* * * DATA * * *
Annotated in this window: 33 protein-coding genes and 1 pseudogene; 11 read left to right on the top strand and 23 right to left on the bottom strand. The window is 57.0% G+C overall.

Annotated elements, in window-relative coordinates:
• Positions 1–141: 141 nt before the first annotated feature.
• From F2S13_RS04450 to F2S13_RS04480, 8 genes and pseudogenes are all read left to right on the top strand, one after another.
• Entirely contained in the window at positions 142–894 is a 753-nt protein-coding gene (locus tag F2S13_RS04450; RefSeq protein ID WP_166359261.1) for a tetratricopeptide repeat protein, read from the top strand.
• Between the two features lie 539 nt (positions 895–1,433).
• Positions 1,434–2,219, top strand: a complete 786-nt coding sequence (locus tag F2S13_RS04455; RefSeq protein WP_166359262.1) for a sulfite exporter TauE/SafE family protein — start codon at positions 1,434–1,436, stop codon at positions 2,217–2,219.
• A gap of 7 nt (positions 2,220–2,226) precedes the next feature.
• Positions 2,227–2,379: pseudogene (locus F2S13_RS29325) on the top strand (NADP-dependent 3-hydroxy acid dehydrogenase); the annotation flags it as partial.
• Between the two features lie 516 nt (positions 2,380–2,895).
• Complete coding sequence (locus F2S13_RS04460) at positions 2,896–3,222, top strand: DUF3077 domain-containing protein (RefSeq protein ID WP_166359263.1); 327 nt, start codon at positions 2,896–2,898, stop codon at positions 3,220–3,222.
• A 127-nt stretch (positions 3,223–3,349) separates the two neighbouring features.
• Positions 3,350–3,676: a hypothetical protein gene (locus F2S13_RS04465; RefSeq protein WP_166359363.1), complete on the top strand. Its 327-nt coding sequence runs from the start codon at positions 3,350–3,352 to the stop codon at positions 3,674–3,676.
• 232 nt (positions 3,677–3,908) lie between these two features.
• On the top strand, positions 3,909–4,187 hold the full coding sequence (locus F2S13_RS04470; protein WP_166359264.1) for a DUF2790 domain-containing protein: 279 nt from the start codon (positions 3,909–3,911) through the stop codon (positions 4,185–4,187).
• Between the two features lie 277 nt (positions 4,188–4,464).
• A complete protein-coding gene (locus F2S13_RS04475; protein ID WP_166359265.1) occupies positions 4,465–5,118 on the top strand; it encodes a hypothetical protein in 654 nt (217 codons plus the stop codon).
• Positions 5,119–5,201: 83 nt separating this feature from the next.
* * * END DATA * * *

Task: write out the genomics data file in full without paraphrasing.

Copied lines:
Annotated in this window: 33 protein-coding genes and 1 pseudogene; 11 read left to right on the top strand and 23 right to left on the bottom strand. The window is 57.0% G+C overall.

Annotated elements, in window-relative coordinates:
• Positions 1–141: 141 nt before the first annotated feature.
• From F2S13_RS04450 to F2S13_RS04480, 8 genes and pseudogenes are all read left to right on the top strand, one after another.
• Entirely contained in the window at positions 142–894 is a 753-nt protein-coding gene (locus tag F2S13_RS04450; RefSeq protein ID WP_166359261.1) for a tetratricopeptide repeat protein, read from the top strand.
• Between the two features lie 539 nt (positions 895–1,433).
• Positions 1,434–2,219, top strand: a complete 786-nt coding sequence (locus tag F2S13_RS04455; RefSeq protein WP_166359262.1) for a sulfite exporter TauE/SafE family protein — start codon at positions 1,434–1,436, stop codon at positions 2,217–2,219.
• A gap of 7 nt (positions 2,220–2,226) precedes the next feature.
• Positions 2,227–2,379: pseudogene (locus F2S13_RS29325) on the top strand (NADP-dependent 3-hydroxy acid dehydrogenase); the annotation flags it as partial.
• Between the two features lie 516 nt (positions 2,380–2,895).
• Complete coding sequence (locus F2S13_RS04460) at positions 2,896–3,222, top strand: DUF3077 domain-containing protein (RefSeq protein ID WP_166359263.1); 327 nt, start codon at positions 2,896–2,898, stop codon at positions 3,220–3,222.
• A 127-nt stretch (positions 3,223–3,349) separates the two neighbouring features.
• Positions 3,350–3,676: a hypothetical protein gene (locus F2S13_RS04465; RefSeq protein WP_166359363.1), complete on the top strand. Its 327-nt coding sequence runs from the start codon at positions 3,350–3,352 to the stop codon at positions 3,674–3,676.
• 232 nt (positions 3,677–3,908) lie between these two features.
• On the top strand, positions 3,909–4,187 hold the full coding sequence (locus F2S13_RS04470; protein WP_166359264.1) for a DUF2790 domain-containing protein: 279 nt from the start codon (positions 3,909–3,911) through the stop codon (positions 4,185–4,187).
• Between the two features lie 277 nt (positions 4,188–4,464).
• A complete protein-coding gene (locus F2S13_RS04475; protein ID WP_166359265.1) occupies positions 4,465–5,118 on the top strand; it encodes a hypothetical protein in 654 nt (217 codons plus the stop codon).
• Positions 5,119–5,201: 83 nt separating this feature from the next.